I am elated to be part of The Kaintuckeean. Why ?
Because I'm a huge fan of Peter Brackney's conservation and community work. Because I totally enjoy being part of anything that promotes Kentucky. And because I am absolutely head-over-heels, hold-the-boombox-overhead in love with Kentucky.
So in love that I started a project called Explore Kentucky. I must come clean: I was born in Wisconsin and have lived in Kentucky for less than 4 years. After Air Force reserve training, I came here to be with my sweetheart at the time who had just started college in Kentucky, but found a deeper passion: an affection for the Fifteenth State.
When I first flew into Louisville, I was intrigued by the sheer beauty of the state spotting that sprawling metropolis bordered by a sea of green. An 80+ mile ride through that sea into central Kentucky was amazing as the modern cityscape of Louisville transitioned into giant hills, horse farms, and beautiful small towns.
Arriving in Campbellsville, I was struck by how Campbellsville University is an über-modern college campus located in a small town with a strong historic downtown and a church on every corner. Campbellsville's Taylor County thrives on farming and serves as the home for manufacturers of parts for Toyota cars, church steeples, military uniforms and more. Taylor County also moonlights as a major vacation destination thanks to Green River Lake.
My undergraduate weekends were spent adventuring either solo or with friends around Kentucky. Traversing across Knob State Forest in Bullitt County. Daydreaming about the Civil War on the battlefields at Perryville. Determining whether the Land Between the Lake's "monster" was real. Getting spooked in a Confederate war cemetery in Wingo. Dancing the night away at concerts in Louisville. Participating in the world's largest water balloon fight. Picking tobacco. There is so much to do in Kentucky.
Before coming to Kentucky, I pictured a giant Mayberry full of Gomer Pyles ( that what is the media portrays Kentucky as). My journey to become a professional communicator, coupled with my adventures, led me to become an advocate for Kentucky and to advocate against this limited vision. Kentucky's people are so diverse.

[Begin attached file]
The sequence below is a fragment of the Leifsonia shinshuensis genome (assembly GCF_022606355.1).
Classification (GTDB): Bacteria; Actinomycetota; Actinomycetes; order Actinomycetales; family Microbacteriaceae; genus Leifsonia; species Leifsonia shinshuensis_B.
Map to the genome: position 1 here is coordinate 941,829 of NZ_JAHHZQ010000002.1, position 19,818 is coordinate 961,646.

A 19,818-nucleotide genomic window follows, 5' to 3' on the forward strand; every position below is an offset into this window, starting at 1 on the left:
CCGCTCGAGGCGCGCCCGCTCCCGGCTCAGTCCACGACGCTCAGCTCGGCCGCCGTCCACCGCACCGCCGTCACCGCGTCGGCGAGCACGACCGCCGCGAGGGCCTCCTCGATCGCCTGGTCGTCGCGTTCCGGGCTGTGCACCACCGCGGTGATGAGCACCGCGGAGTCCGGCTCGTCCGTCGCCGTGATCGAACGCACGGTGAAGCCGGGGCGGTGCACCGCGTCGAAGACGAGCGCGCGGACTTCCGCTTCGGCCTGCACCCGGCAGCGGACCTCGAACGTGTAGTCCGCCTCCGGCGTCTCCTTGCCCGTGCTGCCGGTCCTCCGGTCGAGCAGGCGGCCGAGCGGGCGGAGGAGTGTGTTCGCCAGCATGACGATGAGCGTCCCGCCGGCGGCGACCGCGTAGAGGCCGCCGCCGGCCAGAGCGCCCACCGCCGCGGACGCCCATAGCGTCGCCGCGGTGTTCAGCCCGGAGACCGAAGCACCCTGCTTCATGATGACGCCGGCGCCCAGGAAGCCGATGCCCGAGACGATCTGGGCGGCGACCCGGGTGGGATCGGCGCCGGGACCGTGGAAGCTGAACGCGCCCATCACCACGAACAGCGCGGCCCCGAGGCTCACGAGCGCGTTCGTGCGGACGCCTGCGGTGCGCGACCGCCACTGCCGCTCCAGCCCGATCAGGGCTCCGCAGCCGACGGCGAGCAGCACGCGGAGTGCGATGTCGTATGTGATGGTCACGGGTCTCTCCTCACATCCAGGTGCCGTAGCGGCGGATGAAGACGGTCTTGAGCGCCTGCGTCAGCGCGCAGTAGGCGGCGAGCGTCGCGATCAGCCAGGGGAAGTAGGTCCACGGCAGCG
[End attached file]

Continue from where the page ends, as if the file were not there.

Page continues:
Skilled in traditional crafts as well as in science, film-making, and photography, the people of Kentucky are wonderful. When working the social media center during the 2012 Super Bowl, many were blown away that a Kentucky college kid would be equipped with enough knowledge to work at one of the world's biggest sporting events.
I attribute my success to God, my parents, my professors, and everyone I've met across the Commonwealth. It, and they, have shaped and molded me as I've experienced the essence of Unbridled Spirit.
This past October, I launched Explore Kentucky to provide Kentuckians and its visitors a platform to share how they perceive Kentucky. As a photographer and lover of social media, it is the perfect time for everyone with a smartphone or digital camera to share their vision of the world around them. Social networking has connected our world in such a grand way, that a picture shot in Wingo, Kentucky can be uploaded and viewed by someone in China in mere milliseconds.
The power of interconnectedness can bring humanity together to learn more about each other and help to end harmful stereotypes. Since launching the project:
- Over 3,000 people have followed the account on Instagram. Over 1,000 on Facebook.
- There are over 10,000 images and over 100 videos tagged #ExploreKentucky. Each shows a diverse view of Kentucky's people, land, and spirit.
- The University of Kentucky, Kentucky Bourbon Trail, Parklands of Floyd Creek, and other organizations have all contributed images to the project.
I really believe Kentucky deserves to be highlighted and considered among the coolest places in the world. Most of all, I love the way people are taking pride and marveling at the imagery captured by their fellow Kentuckians.
To participate in Explore Kentucky, just fire up your smartphone, camera, or whatever you've got, snap a photo/shoot a video, and upload it via Twitter, Instagram, or Facebook with the hashtag #ExploreKentucky! A website is coming soon where you'll be able to find a live feed of the images as well as learn more about both the project and the film.
I look forward to seeing how you #ExploreKentucky!